How Obesity Harms a Child’s Body
For the first time in history, American children could have , BRAIN a shorter life span than their parents. The cause: obesity. With about a seen in alarming proportions. And medical experts fear those problems third of all youths overweight or vvorse, adverse health effects are being foreshadow what tomorrow’s young adults will face as the years of excess k, Y,-0 pounds add up. So what happens inside a child or teen carrying this kind of load? As this organ-by-organ summary shows, obesity, kills slowly, causing damage from head to toe, with painful lasting effects.
HEART Try squeezing a tennis ball 10 tirnes in one minute, and you will get an idea of how hard a healthy heart works to pump out blood. Excess weight expands total blood volume, forcing the heart to work harder. Over time, the heart muscle thickens. making it more difficult to pump.
Obesity can directly affect the structure and function of the heart. In some cases, the size of the heart muscle and left atrium appears to increase in obese children. Irregularities in the left atrium would affect the heart’s ability to fill properly. The pumping action of the hearts of obese children may increase. along with the amount of blood pumped out with each beat.
Obese children are two to three times more likely than normal-weight children to develop high blood pressure and high cholesterol, increasing the risk for heart attacks (and strokes). As a result, more youths are being prescribed medications to minirnize the risk; many will be on drugs for life. Studies already show that overweight children are at risk of developing heart disease as early as their 20s.
LIVER Fatty liver disease, typically found in adults who indulge in high-fat foods or large amounts of alcohol, now occurs in a third of obese boys and girls, particularly Hispanics. In the short term, it can cause recurrent abdominal pain, infection and fatigue. In the long term, it is linked to scarring and cirrhosis of the liver, liver failure (potentially requiring a trans- plant) and liver cancer.
, Obese children are prone to pseudotumor cerebri, a little-understood buildup of pressure in fluid 1, around the brain. It can cause severe headaches , and impaired vision. At least one study has k suggested obese children might also tend er- toward lower IQs and be more likely to have brain lesions similar to those seen in Alzheimer’s patients.
To dagnose pseudotumor cerebn, doctors look for the presence of SAVO. optic naves called papiliedema, seen by examin. the back of the eye. \.1 c$’IN _ • NORMAL SWOLLEN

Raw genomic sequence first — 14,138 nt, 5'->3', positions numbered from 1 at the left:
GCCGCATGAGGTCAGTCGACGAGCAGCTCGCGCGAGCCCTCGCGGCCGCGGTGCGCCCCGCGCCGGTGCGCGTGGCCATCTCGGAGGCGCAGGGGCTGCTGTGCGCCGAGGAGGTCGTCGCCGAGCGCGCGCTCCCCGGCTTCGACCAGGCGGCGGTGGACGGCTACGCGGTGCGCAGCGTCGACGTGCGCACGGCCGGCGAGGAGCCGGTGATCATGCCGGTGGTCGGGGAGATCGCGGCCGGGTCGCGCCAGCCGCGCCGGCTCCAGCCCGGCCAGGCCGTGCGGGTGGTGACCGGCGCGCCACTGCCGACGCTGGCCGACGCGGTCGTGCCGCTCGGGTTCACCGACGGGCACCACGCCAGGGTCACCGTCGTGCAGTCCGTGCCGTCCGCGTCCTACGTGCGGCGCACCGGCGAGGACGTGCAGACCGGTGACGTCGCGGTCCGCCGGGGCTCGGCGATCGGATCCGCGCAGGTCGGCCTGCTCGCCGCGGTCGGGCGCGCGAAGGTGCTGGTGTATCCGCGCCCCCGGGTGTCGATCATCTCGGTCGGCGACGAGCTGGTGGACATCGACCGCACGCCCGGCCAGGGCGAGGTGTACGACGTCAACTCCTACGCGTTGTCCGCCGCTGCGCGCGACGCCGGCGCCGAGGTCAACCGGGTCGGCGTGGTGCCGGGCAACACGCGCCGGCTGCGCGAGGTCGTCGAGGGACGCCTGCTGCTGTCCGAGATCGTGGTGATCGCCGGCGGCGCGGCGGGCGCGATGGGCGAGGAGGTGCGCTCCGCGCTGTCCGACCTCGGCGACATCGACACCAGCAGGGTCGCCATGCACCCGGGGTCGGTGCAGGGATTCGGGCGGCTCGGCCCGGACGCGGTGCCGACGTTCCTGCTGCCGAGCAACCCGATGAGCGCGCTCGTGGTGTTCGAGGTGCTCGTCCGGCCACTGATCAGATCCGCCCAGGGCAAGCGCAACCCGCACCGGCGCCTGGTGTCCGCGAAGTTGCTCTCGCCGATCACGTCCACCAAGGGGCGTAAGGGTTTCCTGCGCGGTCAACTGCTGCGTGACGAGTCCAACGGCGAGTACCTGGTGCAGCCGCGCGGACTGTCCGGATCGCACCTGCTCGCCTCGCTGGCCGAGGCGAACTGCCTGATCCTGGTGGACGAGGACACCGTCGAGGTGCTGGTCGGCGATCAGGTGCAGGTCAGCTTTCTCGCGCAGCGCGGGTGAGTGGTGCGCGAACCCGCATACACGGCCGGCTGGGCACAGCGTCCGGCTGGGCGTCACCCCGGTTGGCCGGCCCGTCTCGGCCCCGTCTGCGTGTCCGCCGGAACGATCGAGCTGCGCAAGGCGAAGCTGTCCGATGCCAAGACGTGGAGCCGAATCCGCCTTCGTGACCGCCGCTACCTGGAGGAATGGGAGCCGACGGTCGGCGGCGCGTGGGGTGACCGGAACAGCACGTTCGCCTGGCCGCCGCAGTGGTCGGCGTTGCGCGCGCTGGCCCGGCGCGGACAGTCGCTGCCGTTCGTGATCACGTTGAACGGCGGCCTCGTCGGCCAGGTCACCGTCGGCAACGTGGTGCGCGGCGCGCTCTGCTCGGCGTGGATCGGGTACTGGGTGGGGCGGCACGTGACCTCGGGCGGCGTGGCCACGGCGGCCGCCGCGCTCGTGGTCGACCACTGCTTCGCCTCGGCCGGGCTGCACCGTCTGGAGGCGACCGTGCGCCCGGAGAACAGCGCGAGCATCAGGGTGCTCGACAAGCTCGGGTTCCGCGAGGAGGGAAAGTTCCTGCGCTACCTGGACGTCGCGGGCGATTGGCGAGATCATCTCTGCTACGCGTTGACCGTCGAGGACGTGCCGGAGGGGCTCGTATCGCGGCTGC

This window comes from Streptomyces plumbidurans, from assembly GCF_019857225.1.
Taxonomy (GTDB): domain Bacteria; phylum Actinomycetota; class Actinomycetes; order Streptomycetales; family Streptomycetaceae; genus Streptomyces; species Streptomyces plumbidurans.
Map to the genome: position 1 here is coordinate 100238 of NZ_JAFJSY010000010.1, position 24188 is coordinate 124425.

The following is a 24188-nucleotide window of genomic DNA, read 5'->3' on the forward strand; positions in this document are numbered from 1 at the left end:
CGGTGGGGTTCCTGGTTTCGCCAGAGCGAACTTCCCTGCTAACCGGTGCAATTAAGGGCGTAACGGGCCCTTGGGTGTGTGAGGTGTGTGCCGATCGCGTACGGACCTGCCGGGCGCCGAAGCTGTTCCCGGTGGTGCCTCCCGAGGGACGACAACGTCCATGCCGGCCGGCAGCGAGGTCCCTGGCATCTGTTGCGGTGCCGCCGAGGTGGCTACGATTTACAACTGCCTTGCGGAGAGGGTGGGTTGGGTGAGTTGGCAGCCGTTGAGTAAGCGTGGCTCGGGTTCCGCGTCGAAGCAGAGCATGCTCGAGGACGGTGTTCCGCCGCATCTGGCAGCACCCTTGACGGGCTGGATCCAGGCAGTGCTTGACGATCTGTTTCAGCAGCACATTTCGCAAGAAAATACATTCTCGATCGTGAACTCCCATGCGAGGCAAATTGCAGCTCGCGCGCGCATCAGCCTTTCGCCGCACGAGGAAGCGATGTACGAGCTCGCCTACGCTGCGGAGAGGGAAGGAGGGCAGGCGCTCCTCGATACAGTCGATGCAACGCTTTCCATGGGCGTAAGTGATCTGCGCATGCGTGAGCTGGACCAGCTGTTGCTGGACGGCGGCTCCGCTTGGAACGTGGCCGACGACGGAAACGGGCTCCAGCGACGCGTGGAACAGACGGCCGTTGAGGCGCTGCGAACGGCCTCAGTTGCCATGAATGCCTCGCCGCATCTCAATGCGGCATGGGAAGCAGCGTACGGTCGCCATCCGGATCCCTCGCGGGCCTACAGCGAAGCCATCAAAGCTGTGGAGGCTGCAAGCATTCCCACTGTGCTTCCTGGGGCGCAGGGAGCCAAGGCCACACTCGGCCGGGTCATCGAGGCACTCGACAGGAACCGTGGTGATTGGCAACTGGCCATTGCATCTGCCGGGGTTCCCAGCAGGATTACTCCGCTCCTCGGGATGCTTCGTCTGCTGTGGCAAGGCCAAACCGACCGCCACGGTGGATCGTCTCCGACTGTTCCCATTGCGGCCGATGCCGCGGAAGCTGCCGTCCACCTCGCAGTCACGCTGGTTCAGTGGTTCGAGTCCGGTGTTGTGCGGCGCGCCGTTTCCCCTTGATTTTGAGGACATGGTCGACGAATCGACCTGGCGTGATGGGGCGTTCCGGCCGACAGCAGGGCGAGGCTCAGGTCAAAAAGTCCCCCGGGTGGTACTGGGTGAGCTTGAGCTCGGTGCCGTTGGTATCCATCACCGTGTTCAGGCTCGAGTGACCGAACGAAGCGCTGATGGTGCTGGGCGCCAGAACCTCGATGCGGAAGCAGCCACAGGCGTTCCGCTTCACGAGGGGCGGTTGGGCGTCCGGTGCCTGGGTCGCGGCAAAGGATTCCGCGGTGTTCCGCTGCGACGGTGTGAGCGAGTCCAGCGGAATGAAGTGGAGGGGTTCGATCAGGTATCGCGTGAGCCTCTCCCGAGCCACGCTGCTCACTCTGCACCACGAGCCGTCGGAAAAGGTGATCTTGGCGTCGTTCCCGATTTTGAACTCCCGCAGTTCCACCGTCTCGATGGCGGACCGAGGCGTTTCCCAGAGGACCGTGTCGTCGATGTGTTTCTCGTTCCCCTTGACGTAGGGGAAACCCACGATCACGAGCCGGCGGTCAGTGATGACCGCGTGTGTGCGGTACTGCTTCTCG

LUNGS Fat deposits in the chest wall can push against the lungs and diaphragm, making it harder for the lungs to expand and bring in oxygen. An obese child can feel out of breath while standing still. Obese children are two to five times as likely to develop sleep apnea, in which breathing is temporarily interrupted during sleep when the thicker tissues in the throat and neck sag. As a result, less oxygen is sent to the brain, which can hamper a child’s ability to concentrate and learn. Sleep apnea can also heighten the risk of heart attack and stroke. Among children 6 to 1Z hospitalizations for sleep apnea increased fivefold from the late 1970s to the late 1.0s.
ASTHMA Obesity increases the ekk of asthma, a disease in which the airways become constrict.. Having asthma can trigger a cycle in which a child is unable to be physically active and therefore gains weight. Obese children have a twofold risk of asthma.
BONES and GROWTH PLATES In a child, there are special structures at the end of most bones called growth plates. The growth plate is made of a type of cartilage that lengthens the bone as a person grows. The top part of the thigh bone is shaped like a ball that fits into the hip socket.
GALLSTONES Gallstones — solid clusters of cholesterol that form in the gallbladder — used to be rare in children. But now, “not a week goes by when you’re not operating on a child with gallstones,” said surgeon Kurt Newman of the Children’s National Medical Center. Obesity is a major risk factor because of how it affects the gall bladder’s rnetabolism, increasing the amount of cholesterol in the liquid bile that helps digest fats. Gallstones can cause pain, vomiting, inflammation and infection.